For those who haven't read my review of Marc Webb's The Amazing Spider-Man, here's where I stand on the film: yes, it was too soon to do a reboot, yes, they didn't have to start up the origin story all over again, and yet it was still a charmer.
And despite what you might mistakenly think about that Dark third outing from the crusader in need of a Strepsil, the Spider-film remains the second-best superhero flick this year (the best being beyond debate).
This is because Webb, like Spidey, is a romantic at heart, and (most of) his revisionist choices with the Spider-Man mythos are clever or, at the very least, compelling. The heavy-lifting for the film, however, is done by his leads.
The effervescent, striking and picture-perfect Emma Stone is the kinda Gwen Stacy that John Romita would have drawn, and casting Andrew Garfield as Peter Parker is a stroke of genius.
A fine, multitalented actor who captures the playful cheesiness at the heart of Spidey as well as the awkward angst of Peter, Garfield is as good a mainstream superhero casting decision as Christopher Reeve was for Superman. And their chemistry is dynamite.
So, the DVD. It's a pretty solid transfer of a shiny looking film, but -- as is when you are watching a film shot in 3D made for the big-screen on your home player -- it's the kinda thing that makes your LCD television look way too small. The disc promises some pretty standard features, and leaves you wanting more:
1. The Production Art Gallery is a good place to discover, through character sketches and doodles, the synthesis of the Spider-man characters and costume, and the bit about the Web-shooters is actually the coolest thing here. It's somewhat skimpy overall, but a quick flip through is fun.
2. The Stunt Rehearsal Footage turned out to be, surprisingly enough, my favourite part of the DVD, highlighting the non-CGI contributions from real stuntmen. It's absolutely fascinating to see real men in tights flying through the air superheroically, moving with impossible fluidity as they do trapezey webswings.
They vault around trucks, skateboard without using actual skateboards, and fight off people -- all while wearing most amusingly exaggerated b-movie
expressions. They're no actors, but man, they matter more than you might think in a movie that relies so much on computers.
3. Deleted Scenes: There are nearly a dozen cut scenes in the film, and all save one are pretty completely finished, which means they were shot for inclusion but cut last minute.
Most of the chopped scenes involve Rhys Ifans really chewing the scenery as Curt Connors (The Lizard), mouthing dialogues with spoofy self-seriousness.
There are a couple of good scenes though -- one seriously creepy unfinished scene with two girls in a bathroom stall; and one with Peter and Gwen sitting up high and kissing by the light of the Clock Tower. Oh, and ever you wondered what happened to Irrfan Khan's Dr Ratha who disappeared abruptly from the film, you'll find out right here.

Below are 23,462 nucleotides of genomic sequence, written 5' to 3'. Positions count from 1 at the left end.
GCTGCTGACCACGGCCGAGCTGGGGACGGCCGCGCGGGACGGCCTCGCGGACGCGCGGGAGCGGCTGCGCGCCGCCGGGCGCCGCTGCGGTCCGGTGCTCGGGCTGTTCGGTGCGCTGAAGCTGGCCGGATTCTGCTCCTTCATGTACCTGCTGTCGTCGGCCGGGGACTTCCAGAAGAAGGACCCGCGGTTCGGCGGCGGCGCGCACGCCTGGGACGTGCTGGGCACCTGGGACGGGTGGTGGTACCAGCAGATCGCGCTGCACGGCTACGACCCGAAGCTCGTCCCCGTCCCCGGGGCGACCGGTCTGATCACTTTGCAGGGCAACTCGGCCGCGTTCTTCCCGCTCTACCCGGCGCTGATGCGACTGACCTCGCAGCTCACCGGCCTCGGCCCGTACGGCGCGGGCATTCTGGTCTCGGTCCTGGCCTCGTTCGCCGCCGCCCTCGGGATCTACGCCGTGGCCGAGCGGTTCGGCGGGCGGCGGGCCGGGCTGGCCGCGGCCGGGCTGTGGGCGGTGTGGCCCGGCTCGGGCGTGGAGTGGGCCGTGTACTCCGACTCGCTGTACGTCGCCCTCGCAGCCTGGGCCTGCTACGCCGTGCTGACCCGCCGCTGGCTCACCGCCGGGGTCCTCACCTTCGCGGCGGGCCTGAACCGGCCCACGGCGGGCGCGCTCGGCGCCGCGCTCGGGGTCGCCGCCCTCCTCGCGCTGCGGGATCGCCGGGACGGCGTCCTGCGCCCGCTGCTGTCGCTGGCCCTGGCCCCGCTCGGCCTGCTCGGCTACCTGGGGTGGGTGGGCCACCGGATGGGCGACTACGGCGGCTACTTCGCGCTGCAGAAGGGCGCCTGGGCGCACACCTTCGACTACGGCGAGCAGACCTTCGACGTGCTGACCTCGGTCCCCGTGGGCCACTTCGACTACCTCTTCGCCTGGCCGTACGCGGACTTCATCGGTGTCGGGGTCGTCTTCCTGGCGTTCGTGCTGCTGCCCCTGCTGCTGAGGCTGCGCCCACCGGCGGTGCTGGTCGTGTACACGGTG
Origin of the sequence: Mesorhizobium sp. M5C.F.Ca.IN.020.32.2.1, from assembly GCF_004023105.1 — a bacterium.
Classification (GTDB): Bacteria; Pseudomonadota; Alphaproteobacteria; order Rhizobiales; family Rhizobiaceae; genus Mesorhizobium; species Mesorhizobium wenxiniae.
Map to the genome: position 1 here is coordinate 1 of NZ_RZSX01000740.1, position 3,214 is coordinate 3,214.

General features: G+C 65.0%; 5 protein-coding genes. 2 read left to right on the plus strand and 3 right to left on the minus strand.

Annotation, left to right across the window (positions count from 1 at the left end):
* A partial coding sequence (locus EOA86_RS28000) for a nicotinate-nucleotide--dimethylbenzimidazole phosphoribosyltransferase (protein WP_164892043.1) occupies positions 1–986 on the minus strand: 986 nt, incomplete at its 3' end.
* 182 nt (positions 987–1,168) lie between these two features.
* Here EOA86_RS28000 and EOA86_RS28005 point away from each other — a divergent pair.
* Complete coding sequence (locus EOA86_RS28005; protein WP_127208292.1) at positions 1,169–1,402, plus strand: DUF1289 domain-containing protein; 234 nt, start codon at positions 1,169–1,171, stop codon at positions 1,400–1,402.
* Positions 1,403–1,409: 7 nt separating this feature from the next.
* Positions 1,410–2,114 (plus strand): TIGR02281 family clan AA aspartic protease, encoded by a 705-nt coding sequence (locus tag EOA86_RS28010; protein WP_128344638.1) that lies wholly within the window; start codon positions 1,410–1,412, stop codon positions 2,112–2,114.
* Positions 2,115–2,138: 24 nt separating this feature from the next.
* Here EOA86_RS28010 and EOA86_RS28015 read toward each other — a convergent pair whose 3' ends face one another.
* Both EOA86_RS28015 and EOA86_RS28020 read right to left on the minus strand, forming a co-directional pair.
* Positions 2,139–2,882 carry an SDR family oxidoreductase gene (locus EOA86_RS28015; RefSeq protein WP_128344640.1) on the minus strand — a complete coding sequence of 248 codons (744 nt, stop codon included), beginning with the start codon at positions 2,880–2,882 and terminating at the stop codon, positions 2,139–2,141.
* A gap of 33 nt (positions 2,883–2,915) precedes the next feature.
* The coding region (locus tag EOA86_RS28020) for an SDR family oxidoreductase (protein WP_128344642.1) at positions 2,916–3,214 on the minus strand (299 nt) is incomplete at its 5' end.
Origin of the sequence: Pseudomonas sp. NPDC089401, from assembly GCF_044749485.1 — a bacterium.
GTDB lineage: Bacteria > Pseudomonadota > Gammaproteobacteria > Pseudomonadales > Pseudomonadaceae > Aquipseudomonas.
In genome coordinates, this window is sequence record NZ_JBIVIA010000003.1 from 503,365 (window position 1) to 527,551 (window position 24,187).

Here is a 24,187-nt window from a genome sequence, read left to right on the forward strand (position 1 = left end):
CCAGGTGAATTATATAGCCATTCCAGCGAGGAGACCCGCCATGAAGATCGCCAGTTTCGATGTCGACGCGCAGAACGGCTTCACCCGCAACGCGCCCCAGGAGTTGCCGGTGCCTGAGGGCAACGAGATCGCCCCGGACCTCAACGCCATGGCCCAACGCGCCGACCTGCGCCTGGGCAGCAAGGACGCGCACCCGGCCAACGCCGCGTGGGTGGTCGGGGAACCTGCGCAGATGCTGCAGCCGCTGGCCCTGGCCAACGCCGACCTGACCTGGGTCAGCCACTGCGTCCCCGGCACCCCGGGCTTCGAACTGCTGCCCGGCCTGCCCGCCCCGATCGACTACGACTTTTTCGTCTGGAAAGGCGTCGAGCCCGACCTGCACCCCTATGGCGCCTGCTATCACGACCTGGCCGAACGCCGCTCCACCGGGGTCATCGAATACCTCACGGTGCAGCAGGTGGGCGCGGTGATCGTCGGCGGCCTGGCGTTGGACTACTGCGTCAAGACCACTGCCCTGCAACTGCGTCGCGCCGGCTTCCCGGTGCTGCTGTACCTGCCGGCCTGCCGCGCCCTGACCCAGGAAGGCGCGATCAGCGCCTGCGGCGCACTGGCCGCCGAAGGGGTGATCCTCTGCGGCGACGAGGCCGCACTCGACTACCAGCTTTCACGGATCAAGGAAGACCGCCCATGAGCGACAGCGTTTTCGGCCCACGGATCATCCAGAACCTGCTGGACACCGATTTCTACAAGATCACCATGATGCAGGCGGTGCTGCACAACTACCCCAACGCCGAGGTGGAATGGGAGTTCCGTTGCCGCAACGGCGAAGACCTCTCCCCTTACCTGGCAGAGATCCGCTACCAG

4. The Commentary Track: Featuring director Marc Webb and producers Avi Arad and Matt Tolmach, the commentary track is good-natured but lacks edge.
Webb is refreshingly flippant as he throws around anecdotes and details and appears eager to credit his actors and technicians.
Arad, the big man at Marvel Studios, has a thick enough accent to sound a bit like a retired Eastern-European supervillain, and often seems a bit too congratulatory as he lauds their own film.
The best thing about the commentary is that it emphasises Webb's approach to Spider-Man and Peter Parker, and he clears things up quite smoothly.
He also seems to have a man-crush on Garfield, often raving about him at length -- about his talent, his body-language, how "Andrew was interested in dramatizing the trickster component of Peter" and how the terrific sequence where Peter asks out Gwen without really asking her out "made my heart beat faster."
Webb, perhaps because of the last name, appears a proper fanboy, citing direct comic influences on visual cues and hoping purists love the famous mechanical webshooters as much as he does.
He also duly acknowledges the screenplay's romantic debt to Alvin Sargent, who was also a writer on the great Spider-Man 2, the gold-standard in superhero movies.
It's all good fun, but the disc leaves you wanting a lot more. This package contains no interesting conceptual featurettes, no (potentially infectiously giggly) commentary from real-life lovers Stone and Garfield, no clips from the audition process.
There's so much that could have been done to make this a more entertaining, enthralling package. It works, mainly because Webb's a nice guy and the stuntmen are a revelation, but only just.
And again, it's a film that works much better on a truly giant screen.